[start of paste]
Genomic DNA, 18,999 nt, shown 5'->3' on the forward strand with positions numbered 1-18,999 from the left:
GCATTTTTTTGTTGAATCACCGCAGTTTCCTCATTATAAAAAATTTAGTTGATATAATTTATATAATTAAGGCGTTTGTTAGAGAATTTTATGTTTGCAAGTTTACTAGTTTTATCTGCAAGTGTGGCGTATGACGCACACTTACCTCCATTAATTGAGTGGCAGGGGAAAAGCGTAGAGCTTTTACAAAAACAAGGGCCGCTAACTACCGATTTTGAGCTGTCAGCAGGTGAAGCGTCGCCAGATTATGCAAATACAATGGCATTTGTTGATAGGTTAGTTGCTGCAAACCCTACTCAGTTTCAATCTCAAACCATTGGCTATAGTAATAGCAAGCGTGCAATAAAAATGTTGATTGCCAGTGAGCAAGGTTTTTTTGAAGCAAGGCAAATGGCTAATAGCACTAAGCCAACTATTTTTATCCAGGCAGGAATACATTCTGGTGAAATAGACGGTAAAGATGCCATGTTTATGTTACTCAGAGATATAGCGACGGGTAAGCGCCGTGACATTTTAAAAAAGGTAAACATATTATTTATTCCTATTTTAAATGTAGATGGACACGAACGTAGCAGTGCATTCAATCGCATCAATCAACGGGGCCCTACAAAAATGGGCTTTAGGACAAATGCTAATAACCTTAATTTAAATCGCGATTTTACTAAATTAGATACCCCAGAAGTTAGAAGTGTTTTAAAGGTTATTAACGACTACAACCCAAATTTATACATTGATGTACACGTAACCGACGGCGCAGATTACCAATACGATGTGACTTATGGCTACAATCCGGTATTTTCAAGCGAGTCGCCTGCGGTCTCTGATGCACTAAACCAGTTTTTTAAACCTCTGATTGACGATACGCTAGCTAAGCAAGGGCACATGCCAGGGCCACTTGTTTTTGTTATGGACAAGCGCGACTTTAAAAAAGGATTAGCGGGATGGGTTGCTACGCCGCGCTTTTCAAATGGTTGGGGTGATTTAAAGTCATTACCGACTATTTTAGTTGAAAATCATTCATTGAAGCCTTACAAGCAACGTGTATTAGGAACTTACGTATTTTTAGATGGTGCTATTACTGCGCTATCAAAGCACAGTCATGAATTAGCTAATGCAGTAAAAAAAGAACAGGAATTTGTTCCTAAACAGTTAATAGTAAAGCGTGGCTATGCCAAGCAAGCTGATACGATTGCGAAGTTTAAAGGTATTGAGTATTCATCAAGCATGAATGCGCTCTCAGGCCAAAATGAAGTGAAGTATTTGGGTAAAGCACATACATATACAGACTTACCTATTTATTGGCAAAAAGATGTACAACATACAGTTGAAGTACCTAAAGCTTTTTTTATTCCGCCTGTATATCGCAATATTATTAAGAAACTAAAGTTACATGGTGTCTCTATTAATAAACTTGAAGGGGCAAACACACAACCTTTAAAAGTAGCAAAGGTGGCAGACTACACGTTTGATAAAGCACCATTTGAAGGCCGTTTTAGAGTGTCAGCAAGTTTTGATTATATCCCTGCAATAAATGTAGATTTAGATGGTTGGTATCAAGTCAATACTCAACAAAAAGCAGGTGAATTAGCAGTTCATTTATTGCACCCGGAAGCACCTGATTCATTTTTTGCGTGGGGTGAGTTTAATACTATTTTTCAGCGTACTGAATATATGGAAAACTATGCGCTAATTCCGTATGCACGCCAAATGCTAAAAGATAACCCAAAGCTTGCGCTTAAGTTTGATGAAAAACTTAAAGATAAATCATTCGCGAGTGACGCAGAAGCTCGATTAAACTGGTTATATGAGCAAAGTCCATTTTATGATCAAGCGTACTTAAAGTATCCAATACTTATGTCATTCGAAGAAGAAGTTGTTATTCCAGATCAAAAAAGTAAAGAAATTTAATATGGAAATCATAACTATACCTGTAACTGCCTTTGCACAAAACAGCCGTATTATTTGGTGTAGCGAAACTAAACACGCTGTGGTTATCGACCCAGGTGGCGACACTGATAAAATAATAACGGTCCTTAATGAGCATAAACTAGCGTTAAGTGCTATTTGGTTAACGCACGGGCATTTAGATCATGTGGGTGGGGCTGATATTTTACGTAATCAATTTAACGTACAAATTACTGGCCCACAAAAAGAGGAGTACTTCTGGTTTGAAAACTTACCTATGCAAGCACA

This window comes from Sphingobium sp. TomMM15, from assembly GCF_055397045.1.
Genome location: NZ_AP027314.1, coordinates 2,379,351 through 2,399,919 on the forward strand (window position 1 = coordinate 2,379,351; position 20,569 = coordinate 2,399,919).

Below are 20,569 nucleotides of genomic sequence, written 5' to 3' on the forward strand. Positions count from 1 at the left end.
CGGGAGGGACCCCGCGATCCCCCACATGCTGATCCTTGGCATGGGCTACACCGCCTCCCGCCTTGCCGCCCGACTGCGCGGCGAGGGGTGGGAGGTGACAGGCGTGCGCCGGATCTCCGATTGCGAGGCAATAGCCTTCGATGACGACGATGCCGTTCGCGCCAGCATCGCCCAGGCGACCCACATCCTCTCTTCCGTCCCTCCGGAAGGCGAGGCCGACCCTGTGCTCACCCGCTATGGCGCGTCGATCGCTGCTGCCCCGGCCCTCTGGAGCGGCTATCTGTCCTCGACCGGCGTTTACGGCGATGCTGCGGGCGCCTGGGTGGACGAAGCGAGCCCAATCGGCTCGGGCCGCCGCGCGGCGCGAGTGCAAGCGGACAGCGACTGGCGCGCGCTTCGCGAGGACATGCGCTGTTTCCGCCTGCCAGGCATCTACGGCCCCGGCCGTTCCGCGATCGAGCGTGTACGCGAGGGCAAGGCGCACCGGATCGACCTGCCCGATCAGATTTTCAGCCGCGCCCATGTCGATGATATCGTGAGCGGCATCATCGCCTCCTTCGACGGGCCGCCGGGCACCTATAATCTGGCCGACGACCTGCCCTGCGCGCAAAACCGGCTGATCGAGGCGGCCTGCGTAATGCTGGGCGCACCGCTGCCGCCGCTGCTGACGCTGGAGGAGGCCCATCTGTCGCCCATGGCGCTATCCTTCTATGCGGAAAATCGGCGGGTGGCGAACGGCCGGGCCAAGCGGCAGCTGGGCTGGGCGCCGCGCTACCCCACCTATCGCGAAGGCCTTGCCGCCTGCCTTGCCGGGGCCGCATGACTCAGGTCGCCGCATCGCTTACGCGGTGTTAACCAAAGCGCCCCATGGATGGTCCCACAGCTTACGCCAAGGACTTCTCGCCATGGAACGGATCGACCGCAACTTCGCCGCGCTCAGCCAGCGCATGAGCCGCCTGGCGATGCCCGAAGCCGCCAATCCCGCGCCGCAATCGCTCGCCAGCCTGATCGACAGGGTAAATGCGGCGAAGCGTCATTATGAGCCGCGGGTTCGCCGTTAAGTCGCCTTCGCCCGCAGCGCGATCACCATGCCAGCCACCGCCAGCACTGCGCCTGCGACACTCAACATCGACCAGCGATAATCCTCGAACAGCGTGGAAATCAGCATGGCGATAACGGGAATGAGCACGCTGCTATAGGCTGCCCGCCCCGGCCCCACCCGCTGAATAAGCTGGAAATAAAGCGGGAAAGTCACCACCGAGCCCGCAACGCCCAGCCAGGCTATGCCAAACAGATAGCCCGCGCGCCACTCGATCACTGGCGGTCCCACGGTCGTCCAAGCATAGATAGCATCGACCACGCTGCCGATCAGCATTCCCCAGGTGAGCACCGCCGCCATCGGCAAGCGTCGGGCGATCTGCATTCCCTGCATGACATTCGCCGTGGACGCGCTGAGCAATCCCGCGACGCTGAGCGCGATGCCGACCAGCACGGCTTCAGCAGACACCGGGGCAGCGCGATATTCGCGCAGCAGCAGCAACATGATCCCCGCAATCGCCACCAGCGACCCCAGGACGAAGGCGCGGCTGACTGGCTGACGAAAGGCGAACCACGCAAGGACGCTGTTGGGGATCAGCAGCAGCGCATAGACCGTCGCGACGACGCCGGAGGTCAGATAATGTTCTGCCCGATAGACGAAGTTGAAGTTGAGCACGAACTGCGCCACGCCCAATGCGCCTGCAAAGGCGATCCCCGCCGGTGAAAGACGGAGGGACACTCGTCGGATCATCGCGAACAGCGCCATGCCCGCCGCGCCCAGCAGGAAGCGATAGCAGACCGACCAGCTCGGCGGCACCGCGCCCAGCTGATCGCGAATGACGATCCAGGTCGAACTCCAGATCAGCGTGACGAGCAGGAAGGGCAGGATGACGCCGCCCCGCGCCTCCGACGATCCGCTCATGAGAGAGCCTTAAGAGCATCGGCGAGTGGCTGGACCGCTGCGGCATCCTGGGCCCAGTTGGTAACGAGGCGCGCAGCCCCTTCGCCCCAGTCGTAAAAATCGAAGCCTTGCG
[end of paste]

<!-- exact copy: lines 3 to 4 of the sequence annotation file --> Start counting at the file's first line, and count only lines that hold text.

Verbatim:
This window comes from Sphingobium sp. TomMM15, from assembly GCF_055397045.1.
Genome location: NZ_AP027314.1, coordinates 2,379,351 through 2,399,919 on the forward strand (window position 1 = coordinate 2,379,351; position 20,569 = coordinate 2,399,919).